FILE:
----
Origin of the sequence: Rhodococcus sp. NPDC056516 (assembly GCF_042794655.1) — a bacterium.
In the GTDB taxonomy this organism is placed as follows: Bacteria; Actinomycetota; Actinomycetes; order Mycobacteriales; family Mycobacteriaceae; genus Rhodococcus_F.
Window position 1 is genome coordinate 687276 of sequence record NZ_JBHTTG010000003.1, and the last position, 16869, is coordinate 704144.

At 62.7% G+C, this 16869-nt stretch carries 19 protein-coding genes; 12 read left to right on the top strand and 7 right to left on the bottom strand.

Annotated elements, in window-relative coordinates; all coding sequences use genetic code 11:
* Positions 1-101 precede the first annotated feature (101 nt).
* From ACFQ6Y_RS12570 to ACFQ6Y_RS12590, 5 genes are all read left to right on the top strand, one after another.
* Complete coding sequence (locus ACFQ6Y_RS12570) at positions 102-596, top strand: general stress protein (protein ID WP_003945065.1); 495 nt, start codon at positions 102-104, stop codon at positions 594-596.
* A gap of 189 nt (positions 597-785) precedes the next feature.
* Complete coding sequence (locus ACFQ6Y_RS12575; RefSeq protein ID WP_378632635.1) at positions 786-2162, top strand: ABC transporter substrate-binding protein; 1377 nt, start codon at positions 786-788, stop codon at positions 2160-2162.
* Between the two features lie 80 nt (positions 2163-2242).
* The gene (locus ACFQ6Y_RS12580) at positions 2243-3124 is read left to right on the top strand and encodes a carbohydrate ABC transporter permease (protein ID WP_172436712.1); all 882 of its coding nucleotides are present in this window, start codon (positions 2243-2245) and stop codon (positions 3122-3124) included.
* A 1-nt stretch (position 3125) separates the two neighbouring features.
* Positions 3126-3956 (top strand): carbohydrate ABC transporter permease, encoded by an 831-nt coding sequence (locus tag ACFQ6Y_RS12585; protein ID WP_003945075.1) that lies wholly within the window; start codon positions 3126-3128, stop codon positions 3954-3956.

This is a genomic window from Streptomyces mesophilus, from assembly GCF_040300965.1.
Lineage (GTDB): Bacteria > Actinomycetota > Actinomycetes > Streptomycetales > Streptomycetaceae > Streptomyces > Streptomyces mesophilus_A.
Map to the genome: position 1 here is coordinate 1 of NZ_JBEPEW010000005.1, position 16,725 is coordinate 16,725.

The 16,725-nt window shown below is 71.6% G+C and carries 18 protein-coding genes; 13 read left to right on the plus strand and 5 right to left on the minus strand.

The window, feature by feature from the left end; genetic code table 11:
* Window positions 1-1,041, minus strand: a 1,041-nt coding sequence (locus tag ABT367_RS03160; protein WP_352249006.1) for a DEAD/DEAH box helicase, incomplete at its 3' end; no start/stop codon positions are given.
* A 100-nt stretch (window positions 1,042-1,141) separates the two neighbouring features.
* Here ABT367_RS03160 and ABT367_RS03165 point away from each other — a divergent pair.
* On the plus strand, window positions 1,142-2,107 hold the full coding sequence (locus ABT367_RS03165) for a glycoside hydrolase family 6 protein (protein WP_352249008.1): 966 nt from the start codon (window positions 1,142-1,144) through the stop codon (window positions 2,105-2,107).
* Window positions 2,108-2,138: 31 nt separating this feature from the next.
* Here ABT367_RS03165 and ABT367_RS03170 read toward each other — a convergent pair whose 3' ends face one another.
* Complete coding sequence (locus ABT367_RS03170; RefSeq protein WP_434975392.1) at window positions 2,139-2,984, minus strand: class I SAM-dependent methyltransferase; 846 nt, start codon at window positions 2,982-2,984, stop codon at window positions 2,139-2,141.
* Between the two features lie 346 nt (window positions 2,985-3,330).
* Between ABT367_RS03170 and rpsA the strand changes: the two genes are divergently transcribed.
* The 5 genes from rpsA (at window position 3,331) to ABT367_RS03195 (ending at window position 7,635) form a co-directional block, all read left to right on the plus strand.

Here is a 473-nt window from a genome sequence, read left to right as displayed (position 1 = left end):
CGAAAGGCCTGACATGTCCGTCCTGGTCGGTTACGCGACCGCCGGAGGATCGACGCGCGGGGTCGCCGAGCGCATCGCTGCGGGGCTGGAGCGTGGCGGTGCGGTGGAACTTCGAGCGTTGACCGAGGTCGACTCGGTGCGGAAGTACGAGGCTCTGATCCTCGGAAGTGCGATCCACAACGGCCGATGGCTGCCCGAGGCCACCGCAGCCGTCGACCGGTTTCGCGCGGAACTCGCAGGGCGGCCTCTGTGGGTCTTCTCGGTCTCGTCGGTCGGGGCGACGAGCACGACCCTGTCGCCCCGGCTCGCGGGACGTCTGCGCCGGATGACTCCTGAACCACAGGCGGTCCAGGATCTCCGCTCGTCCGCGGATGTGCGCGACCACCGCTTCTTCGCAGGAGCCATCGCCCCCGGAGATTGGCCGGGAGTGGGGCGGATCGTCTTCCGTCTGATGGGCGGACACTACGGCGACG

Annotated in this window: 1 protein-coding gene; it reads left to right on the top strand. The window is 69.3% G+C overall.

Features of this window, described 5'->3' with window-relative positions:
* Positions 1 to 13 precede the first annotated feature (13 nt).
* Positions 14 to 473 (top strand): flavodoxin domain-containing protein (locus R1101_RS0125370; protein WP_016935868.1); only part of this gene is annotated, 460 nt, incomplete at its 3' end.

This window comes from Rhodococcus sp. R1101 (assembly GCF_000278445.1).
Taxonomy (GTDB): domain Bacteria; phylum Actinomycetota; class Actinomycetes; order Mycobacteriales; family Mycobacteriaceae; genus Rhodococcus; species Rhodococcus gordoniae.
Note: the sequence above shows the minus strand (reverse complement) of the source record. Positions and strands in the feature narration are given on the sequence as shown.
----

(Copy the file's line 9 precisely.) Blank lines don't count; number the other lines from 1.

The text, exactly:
* A gap of 189 nt (positions 597-785) precedes the next feature.